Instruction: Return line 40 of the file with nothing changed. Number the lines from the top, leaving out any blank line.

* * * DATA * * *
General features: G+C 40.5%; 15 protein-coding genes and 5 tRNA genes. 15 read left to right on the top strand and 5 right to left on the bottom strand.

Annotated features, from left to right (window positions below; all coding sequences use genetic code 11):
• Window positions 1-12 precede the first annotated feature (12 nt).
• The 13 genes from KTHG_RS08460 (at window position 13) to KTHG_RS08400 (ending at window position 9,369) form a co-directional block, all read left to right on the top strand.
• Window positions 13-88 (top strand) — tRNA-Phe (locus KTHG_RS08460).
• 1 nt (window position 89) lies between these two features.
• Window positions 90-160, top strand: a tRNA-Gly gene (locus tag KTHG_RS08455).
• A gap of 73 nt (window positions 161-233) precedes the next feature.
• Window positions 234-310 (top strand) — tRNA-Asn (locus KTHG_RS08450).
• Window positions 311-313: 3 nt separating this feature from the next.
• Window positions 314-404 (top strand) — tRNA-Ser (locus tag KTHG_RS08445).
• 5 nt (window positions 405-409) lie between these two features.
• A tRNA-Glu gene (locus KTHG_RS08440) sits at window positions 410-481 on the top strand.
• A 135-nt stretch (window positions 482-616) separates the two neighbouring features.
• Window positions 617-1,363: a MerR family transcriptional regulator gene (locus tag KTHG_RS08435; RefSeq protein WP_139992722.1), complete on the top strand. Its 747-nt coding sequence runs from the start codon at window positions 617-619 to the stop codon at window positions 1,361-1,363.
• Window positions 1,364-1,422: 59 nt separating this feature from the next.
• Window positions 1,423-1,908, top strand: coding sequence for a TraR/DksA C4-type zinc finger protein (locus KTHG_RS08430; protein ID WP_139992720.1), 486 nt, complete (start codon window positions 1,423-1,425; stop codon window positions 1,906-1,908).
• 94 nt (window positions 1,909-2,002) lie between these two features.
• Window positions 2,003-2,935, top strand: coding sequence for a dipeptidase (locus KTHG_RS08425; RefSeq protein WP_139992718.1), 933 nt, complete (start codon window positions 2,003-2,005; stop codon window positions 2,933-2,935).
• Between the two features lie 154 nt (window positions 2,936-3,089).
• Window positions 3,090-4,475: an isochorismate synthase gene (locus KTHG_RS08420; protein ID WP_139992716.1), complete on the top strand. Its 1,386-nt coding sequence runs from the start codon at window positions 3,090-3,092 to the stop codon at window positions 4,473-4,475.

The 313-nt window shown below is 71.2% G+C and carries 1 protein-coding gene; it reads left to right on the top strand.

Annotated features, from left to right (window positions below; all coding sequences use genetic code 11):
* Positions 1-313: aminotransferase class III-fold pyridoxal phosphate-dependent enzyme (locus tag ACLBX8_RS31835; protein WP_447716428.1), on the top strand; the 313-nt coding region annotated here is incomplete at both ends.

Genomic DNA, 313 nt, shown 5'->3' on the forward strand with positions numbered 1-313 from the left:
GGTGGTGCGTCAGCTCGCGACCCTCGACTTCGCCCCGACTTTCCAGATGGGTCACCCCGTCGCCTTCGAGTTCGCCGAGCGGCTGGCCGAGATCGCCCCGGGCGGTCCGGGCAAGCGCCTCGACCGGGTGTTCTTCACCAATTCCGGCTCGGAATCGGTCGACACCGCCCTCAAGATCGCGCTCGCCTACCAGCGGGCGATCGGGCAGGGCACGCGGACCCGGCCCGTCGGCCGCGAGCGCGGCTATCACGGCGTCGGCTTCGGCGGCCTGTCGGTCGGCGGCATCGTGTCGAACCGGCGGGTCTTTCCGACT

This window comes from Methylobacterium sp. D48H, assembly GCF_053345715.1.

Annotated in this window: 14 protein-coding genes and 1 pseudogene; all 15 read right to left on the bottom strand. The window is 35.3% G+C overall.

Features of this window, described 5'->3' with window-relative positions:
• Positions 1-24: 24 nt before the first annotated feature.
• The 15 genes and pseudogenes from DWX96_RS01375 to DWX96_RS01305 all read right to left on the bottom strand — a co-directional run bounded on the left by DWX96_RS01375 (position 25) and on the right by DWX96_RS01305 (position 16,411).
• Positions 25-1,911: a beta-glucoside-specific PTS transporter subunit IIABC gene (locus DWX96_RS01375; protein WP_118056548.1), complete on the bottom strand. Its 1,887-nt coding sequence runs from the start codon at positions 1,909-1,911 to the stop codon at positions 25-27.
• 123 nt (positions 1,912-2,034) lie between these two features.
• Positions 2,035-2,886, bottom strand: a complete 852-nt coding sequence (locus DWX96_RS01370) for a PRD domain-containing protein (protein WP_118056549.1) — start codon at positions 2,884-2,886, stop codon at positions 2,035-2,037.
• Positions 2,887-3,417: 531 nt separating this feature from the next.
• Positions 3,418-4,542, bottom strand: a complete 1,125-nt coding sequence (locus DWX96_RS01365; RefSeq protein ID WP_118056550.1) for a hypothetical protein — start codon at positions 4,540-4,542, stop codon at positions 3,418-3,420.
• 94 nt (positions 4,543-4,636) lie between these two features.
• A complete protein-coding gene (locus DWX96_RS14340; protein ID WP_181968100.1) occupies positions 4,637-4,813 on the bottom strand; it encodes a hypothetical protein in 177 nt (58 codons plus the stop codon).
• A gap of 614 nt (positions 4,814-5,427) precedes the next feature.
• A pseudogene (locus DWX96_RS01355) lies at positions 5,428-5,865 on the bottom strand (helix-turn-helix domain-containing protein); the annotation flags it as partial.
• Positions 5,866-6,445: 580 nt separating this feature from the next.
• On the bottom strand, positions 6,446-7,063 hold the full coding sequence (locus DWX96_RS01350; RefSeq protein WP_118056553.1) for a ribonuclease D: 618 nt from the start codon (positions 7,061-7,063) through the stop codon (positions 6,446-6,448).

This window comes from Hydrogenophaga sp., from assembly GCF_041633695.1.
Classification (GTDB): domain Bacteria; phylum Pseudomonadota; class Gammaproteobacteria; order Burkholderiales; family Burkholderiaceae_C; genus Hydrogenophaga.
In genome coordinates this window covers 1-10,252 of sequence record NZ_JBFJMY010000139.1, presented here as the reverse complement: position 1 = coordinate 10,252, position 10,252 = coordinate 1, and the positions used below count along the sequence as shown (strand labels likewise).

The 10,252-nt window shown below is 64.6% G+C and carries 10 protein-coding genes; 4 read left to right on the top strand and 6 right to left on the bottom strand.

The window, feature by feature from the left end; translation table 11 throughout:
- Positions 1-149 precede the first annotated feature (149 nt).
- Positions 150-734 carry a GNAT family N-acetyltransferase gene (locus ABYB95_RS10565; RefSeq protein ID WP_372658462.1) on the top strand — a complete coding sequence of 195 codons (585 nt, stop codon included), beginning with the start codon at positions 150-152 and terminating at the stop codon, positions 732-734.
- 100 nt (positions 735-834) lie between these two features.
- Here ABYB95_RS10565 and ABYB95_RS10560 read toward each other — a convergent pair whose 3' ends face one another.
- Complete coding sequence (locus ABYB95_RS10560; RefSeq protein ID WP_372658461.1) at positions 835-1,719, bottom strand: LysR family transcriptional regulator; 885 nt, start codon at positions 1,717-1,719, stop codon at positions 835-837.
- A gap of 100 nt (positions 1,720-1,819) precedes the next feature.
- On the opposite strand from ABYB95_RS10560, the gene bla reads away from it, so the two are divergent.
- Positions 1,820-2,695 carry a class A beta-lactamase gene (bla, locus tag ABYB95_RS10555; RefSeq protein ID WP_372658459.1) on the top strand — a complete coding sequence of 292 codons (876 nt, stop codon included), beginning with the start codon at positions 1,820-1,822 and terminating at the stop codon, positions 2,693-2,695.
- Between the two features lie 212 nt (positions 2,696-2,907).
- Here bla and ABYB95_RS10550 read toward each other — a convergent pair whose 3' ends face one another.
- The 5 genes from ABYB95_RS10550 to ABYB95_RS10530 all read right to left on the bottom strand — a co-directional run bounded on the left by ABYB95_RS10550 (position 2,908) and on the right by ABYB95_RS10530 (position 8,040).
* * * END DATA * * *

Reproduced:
• A pseudogene (locus DWX96_RS01355) lies at positions 5,428-5,865 on the bottom strand (helix-turn-helix domain-containing protein); the annotation flags it as partial.